I get why Christopher Nolan chose to go with a true story of space exploration rather than a fictional one. As mentioned before, he values a certain type of realism, and part of that realism is keeping most forms of pop culture outside of the confines of the movie. But in doing so, he inadvertently gives the audience an incomplete perspective on what inspires humans to innovate and reach beyond what’s currently possible. Obviously, all innovation is built on past achievements, but during the period of rapid technological innovation of the past century, it’s clear that speculative fiction–completely imagined future achievements–has played a tremendously important role in inspiring innovation. Stories like Buck Rogers and Star Trek are unshackled by the limitations of what’s already been achieved, and with that freedom, they dare to dream the impossible.
Lest we forget, NASA itself acknowledged the debt that the space program owes to science fiction’s inspiration by naming one of the space shuttles Enterprise. And it’s highly likely that Star Trek is responsible for various scientists’ dogged pursuit of warp drive-like technology, in spite of the long odds of it ever coming to fruition.
Even before there was a thing called Star Trek, NASA was tapping into our shared knowledge of fictional, fantastic tales for inspiration. Mercury; Gemini; Apollo: these were mythic beings with superhuman abilities far beyond what mere mortals could accomplish. Granted, in later years, NASA would pay homage to explorers of the past through names like Magellan and Endeavour, but in those early days, we didn’t look back on past achievements; we dared to dream that we could be gods in the stars.
To be fair to Interstellar, the movie does make a strong acknowledgement of the importance of aspiration:
We used to look up at the sky and wonder at our place in the stars. Now we just look down and worry about our place in the dirt.
It’s a great line, and it perfectly captures the tension between the call to greatness in the infinite and the resignation to mediocrity in the cornfields. But it also states an incomplete truth. We don’t just look up at the sky to wonder at our place in the stars. We also look at our TV and movie screens.
Christopher Nolan is of course aware of this. He has repeatedly stated his love of space-based science fiction stories and how they’ve inspired his own filmmaking, and he’s undoubtedly aware of the close relationship between speculative fiction and technological innovation. He walls all of this off from Interstellar, presumably to let the movie’s story stand on its own, but perhaps also out of a desire to see his own movie join that pantheon of great science fiction stories that inspire future generations to dream of the impossible.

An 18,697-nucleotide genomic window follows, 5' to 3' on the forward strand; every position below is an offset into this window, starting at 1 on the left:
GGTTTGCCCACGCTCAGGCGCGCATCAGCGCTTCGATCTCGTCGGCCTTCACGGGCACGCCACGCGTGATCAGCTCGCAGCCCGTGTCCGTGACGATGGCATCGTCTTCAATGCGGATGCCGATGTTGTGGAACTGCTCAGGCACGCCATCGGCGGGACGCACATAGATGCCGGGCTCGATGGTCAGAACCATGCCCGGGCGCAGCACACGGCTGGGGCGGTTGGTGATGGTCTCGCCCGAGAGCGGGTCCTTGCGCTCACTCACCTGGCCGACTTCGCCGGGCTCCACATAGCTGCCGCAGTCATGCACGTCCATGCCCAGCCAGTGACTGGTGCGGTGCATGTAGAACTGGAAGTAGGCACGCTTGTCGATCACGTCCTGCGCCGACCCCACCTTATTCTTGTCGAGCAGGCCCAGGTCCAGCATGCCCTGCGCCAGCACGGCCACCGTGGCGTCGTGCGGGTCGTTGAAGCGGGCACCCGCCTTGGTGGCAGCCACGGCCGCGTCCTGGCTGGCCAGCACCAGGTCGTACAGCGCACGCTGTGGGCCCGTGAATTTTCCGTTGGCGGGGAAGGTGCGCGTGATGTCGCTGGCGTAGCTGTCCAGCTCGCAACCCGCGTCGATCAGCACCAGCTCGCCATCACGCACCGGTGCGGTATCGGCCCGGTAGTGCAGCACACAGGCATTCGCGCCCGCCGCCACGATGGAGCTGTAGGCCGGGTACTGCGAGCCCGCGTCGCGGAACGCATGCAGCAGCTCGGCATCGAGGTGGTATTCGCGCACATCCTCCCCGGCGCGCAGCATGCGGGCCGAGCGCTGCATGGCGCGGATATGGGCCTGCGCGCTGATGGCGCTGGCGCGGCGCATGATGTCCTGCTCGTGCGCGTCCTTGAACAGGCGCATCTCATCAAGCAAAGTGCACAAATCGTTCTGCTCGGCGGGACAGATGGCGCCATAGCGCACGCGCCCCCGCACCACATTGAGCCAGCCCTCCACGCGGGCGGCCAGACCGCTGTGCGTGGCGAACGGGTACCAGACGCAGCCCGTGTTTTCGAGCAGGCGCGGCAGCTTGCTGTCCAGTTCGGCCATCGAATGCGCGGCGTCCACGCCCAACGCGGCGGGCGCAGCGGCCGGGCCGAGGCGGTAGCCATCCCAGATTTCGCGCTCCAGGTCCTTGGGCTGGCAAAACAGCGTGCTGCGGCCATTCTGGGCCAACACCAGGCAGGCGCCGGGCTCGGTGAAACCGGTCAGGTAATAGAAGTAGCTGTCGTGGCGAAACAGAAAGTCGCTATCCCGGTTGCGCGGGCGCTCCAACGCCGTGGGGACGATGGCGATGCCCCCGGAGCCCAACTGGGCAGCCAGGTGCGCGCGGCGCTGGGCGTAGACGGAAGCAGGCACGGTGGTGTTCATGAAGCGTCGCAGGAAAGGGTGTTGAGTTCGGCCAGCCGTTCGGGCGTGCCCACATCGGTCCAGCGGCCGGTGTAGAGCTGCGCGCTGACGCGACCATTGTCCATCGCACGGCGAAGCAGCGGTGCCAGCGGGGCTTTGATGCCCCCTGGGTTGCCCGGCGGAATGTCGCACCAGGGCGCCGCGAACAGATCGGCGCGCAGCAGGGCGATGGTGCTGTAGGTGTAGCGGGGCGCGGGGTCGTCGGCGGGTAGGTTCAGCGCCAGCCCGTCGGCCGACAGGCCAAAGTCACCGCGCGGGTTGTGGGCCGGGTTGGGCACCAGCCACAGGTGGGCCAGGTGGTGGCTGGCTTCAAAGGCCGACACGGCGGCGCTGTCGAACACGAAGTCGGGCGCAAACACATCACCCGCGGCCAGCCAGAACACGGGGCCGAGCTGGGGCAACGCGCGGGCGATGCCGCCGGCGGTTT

In other words, of course the characters in Interstellar watch Star Trek. It’s just that Christopher Nolan’s massive ambition for his movie won’t let us see any of the moments where they talk about it on screen.
TARS did make some “general science-fiction”-references, though, didn’t he? One about enslaving humans comes to mind. One could argue that this acknowledges that the cliches exist.
Yup. He also jokes about ejecting one of the astronauts of the airlock, a la HAL 9000 from 2001. But it’s notable that those are references to a specific type of sci-fi story, the dystopic ones that warns us of technology run amok. Obviously those stories can exist side-by-side with more inspiring, exploratory sci-fi stories (e.g. STTNG and the Borg), but that aspect of sci-fi isn’t referenced in the movie.
The pop culture reference I really wanted in Interstellar:
Coop says he didn’t “have time to explain General Relativity to a ten year old”.
He had more than four minutes – he could have just played Murph the Queen song ’39.
Inception was an interesting case study in that it referenced a single song (“Je ne regrette rien”), which helped bridge the gap between the movie and the audience, while not referencing any movies (e.g., Total Recall) which would have called too much attention to the movie-ness of the movie.
I’ve never seen Inception, so what context did that appear? That might well be considered a movie reference (to “La Mome”/”La Vie En Rose”), especially if Marion Cotillard appeared in the scene in question.